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We could have the formula for Heston model for currency as (under the Risk-neutral measure for $r_d$) -

$dS_t = \left( r_d - r_f \right) S_tdt+S_t \sqrt{V_t}dW^S$

$dV_t = a(\bar{V}- V_t)dt + \eta \sqrt{V_t}dW_t^V$

Typically we estimate the model parameters observing the Call and Put options prices with different maturities.

However for the Currency case, where can I see such market tradable option contracts? Like in CME (https://www.cmegroup.com/trading/fx/g10/euro-fx_quotes_globex_options.html?optionProductId=59#optionProductId=8117&strikeRange=ATM), most of the options are traded on the Futures.

So if I want to estimate the model parameters for EUR-USD spot process like the one in Bloomberg terminal https://www.bloomberg.com/quote/EURUSD:CUR, how should I proceed to estimate the model parameters?

Any pointer will be highly appreciated.

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I've been working on this problem a little bit lately. Unfortunately in the FX context, it's not quite as straight-forward as in the equities case, for two reasons:

  1. FX options trade OTC instead of on exchange, so you need access to broker screens to trade them (eg. on BBG)
  2. FX Options are quoted by (delta, tenor, vol) instead of (strike, tenor, price) so we have to do a bit of pre-work to get the options corresponding strikes for our Heston calibration

A EURUSD options screen from BBG looks something like this:

Example BBG vol levels

Trades are done OTC between clients, but many still need to be reported to the DTCC, and BBG has a screen showing some examples of recent OTC options that were traded:

DTCC traded options

The exact procedure required to turn these into (strike, price) pairs depends on the currency pair under consideration, a great reference on the conventions is found in this paper, but it turns out to be relatively simple for EURUSD. As described in the paper, you need a function that looks like this:

import numpy as np
from scipy.stats import norm

def strike_from_fwd_delta(tte, fwd, vol, delta, put_call):
    sigma_root_t = vol * np.sqrt(tte)
    inv_norm = norm.ppf(delta * put_call)

    return fwd * np.exp(-sigma_root_t * put_call * inv_norm + 0.5 * sigma_root_t * sigma_root_t)

strike = strike_from_fwd_delta(tte, fwd, vol, put_call*delta, put_call)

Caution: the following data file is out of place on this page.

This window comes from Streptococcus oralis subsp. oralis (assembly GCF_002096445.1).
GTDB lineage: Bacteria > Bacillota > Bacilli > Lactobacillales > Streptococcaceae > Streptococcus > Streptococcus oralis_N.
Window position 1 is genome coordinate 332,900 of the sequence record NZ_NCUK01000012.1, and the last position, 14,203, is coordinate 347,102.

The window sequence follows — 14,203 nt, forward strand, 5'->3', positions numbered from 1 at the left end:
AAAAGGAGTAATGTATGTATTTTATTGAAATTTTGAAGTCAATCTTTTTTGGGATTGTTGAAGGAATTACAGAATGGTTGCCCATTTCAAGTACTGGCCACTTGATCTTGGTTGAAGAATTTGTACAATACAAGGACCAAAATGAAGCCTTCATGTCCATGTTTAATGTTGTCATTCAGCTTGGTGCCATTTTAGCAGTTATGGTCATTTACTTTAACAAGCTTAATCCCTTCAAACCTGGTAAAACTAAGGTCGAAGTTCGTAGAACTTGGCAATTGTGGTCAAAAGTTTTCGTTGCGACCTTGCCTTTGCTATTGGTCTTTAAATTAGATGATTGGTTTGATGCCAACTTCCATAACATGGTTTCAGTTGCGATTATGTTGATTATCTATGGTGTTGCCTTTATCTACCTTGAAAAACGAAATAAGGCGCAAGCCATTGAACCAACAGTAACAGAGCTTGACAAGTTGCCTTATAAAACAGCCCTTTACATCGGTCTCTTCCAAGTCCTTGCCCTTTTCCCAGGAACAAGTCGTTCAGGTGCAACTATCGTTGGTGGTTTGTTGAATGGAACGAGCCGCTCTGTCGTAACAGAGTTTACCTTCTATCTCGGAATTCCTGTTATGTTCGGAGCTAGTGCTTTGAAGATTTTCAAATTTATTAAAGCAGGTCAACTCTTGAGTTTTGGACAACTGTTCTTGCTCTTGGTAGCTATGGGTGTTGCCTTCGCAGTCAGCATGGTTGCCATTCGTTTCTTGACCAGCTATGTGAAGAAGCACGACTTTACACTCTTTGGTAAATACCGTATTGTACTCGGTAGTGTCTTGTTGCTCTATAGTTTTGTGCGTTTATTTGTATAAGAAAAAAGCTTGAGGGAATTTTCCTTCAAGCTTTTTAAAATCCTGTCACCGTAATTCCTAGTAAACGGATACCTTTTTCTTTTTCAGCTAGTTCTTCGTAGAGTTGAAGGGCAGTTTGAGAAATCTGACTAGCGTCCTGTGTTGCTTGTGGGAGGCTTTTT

After doing that, I've got two tables (NB this is a different dataset to that shown in the screen image above, because I transcribed and calculated it earlier) - the original table showing the vol for each (delta, tenor) pair, and the new one showing the strike for each pair. The new table looks something like this:

FX option strikes corresponding to (delta, tenor) pairs

Now we have enough to calibrate a Heston vol surface using the (tenor, strike, vol) triples from each observed option (nb. you'll also have to fit domestic and foreign rates curves, but that's another story) - for my options above, the surface looks like this:

Heston vol surface for FX options

Here is a sample of code (the data above is hard-coded at the top) that will generate the vol surface above for you:

import numpy as np
from matplotlib import pyplot as plt
import matplotlib.cm as cm
from mpl_toolkits.mplot3d import Axes3D
import QuantLib as ql

strikes = [1.1787, 1.1788, 1.1794, 1.1804, 1.1815, 1.1846, 1.1873, 1.1909, 1.1978, 1.2046, 1.1833, 1.1854, 1.1891, 1.1942, 1.1995, 1.2092, 1.2178, 1.2263, 1.2426, 1.2574, 1.1741, 1.1725, 1.1702, 1.1673, 1.1646, 1.1619, 1.1598, 1.158, 1.1561, 1.1556, 1.1871, 1.1906, 1.197, 1.2056, 1.2143, 1.2301, 1.2441, 1.2571, 1.2814, 1.3034, 1.1708, 1.1678, 1.1632, 1.1574, 1.1517, 1.1442, 1.1379, 1.1327, 1.1241, 1.1179, 1.192, 1.1977, 1.2078, 1.2214, 1.2351, 1.2605, 1.2834, 1.304, 1.3402, 1.374, 1.1664, 1.1618, 1.1542, 1.1445, 1.1349, 1.1206, 1.1081, 1.0979, 1.0805, 1.0667, 1.1956, 1.2028, 1.2157, 1.233, 1.2506, 1.2839, 1.3147, 1.3419, 1.3876, 1.4314, 1.1635, 1.1577, 1.1479, 1.1354, 1.1231, 1.1035, 1.0859, 1.0718, 1.0483, 1.0288, 1.2012, 1.211, 1.2284, 1.2519, 1.2758, 1.3228, 1.3668, 1.4053, 1.4677, 1.5291, 1.1589, 1.1513, 1.1381, 1.1212, 1.1046, 1.0763, 1.0505, 1.0301, 0.997, 0.9687]
vols = [0.0726, 0.0714, 0.072, 0.0717, 0.076, 0.0728, 0.0727, 0.0728, 0.0749, 0.0759, 0.0743, 0.0733, 0.074, 0.0739, 0.0783, 0.0754, 0.0754, 0.0754, 0.0772, 0.0781, 0.0719, 0.0707, 0.0713, 0.0711, 0.0755, 0.0726, 0.0726, 0.0728, 0.0752, 0.0764, 0.0761, 0.0754, 0.0764, 0.0764, 0.0811, 0.0788, 0.0791, 0.0793, 0.0809, 0.0817, 0.0721, 0.0708, 0.0717, 0.0716, 0.0761, 0.0738, 0.0742, 0.0746, 0.0773, 0.0787, 0.0786, 0.0784, 0.0798, 0.0803, 0.0854, 0.0843, 0.0858, 0.0864, 0.0874, 0.0884, 0.0726, 0.0715, 0.0729, 0.073, 0.078, 0.0767, 0.0782, 0.0789, 0.082, 0.0838, 0.0803, 0.0803, 0.0823, 0.083, 0.0885, 0.0885, 0.0908, 0.0919, 0.0924, 0.0935, 0.0732, 0.0722, 0.0739, 0.0744, 0.0795, 0.0793, 0.0816, 0.0828, 0.0859, 0.0882, 0.083, 0.0834, 0.086, 0.0872, 0.0931, 0.0944, 0.0977, 0.0992, 0.0994, 0.1006, 0.0743, 0.0734, 0.0758, 0.0766, 0.0822, 0.0834, 0.0871, 0.089, 0.0923, 0.0951]